Qadi Clan Migration by King Shaka: Zulu – Kingdom, South Africa

Qadi clan forms part of the Zulu Kingdom. After King Shaka’s assassination they became the second on the list, so they migrated to S’bubulungu in the North of Durban, KwaZulu Natal.

Origins and Migration
UMzinyathi, is a place where this group of people occupied after fleeing from their original place. This clan was very talented and had technical perspective when it comes to planning for wars, that had caused a great link between them and King Shaka. Assassinators of King Shaka were living in fear of the Qadi clan after they killed him. They decided to attack the clan. AmaQadi decided to flee to S’bubulungu. They split but one group revived the Qadi clan. UMzinyathi is located in ward 3 near iNanda Mission.

Umzinyathi area is under traditional authority and most people practices old Zulu customs. It is religiously dominated by the Nazareth Baptist Church followers (Shembe) and the United Congregation Church of Southern Africa (UCCSA) which is a missionary organization. Civil organisations are not active but there are structures which are present. Most people are less concerned about social issues. This area have historically mountains, rivers to valley’s up to huge dams and hot spot of culture.

Change of names
AmaQadi: Qadi clan
S’bubulungu: a place which is presently called Ballito
uMzinyathi: umuzi wezinyathi (House of the buffalos), there were many buffalos in the area.

By: Bongisipho Phewa

2 thoughts on “Qadi Clan Migration by King Shaka: Zulu – Kingdom, South Africa”

  1. I want to know who is Qadi ? Who were his parents. I don’t get the answer. Ca somebody please tell me the father of Qadi. Where does this name or clan came from. Who fathered Qadi?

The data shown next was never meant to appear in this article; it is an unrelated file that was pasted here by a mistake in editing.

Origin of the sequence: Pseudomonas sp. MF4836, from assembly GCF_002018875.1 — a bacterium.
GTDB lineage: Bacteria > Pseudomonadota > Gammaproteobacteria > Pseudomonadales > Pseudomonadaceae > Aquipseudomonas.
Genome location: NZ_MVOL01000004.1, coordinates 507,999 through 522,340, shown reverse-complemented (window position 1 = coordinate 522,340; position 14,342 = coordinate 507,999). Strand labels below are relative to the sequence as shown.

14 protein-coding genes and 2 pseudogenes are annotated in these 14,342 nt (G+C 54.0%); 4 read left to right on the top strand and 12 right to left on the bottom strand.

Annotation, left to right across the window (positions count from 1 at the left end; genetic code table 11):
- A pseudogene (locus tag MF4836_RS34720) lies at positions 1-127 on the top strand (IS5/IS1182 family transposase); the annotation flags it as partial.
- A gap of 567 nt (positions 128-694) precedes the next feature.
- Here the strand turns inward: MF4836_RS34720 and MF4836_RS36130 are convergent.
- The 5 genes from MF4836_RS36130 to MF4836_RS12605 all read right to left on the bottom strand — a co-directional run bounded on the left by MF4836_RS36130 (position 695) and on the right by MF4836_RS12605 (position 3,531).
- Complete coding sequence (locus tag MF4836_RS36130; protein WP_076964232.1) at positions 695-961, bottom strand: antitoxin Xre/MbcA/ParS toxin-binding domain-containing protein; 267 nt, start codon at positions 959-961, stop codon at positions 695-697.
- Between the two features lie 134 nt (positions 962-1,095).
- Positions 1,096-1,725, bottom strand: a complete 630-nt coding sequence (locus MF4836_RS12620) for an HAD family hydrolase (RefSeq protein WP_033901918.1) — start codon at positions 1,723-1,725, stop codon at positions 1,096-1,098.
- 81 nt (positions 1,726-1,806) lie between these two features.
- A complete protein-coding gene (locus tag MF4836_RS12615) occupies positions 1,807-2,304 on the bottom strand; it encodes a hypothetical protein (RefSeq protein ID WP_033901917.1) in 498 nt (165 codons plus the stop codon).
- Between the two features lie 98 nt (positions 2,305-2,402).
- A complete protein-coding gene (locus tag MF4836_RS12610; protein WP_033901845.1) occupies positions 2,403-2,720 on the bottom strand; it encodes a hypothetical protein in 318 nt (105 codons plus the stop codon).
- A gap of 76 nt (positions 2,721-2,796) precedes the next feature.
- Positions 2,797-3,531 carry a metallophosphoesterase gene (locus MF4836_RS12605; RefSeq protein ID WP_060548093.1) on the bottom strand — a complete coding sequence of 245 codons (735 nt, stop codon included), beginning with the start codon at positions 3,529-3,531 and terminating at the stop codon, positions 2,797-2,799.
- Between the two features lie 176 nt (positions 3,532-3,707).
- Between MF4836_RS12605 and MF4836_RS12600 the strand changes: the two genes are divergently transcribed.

• Hi, the most prominent chief of the Qadi was Mqhawe, who ruled his people from around the 1840s till 1906. However, I have not been able to find out who his own father was, although he did have a brother named Macekeni. According to researcher Heather Hughes, the Qadi had a chief Dube who was killed in 1837 by Dingane (this is how John Langalibalele Dube is a relation), and Dube’s son Dabeka was also killed later in 1838. Some time after this, it seems Mqhawe became the Qadi chief. Mqhawe is well-known for having helped John Langalibalele Dube start the famous Ohlange School eNanda.

      According to an academic paper by Heather Hughes and Mwelela Cele entitled ‘Regionalism and the Archival Record: The Case of the Qadi in the Colony of Natal’ (see page 81), the Qadi were in earlier generations essentially “a subordinate chiefdom within the large Ngcobo paramountcy, controlled by Nyuswa”, who later then submitted to King Shaka later on during his conquests when the Ngcobo resisted, putting them (the Qadi) in a dangerous position after Shaka was assassinated and Dingane came after them.

      There is more information also on the website for iNanda:

      Ulwazi Programme


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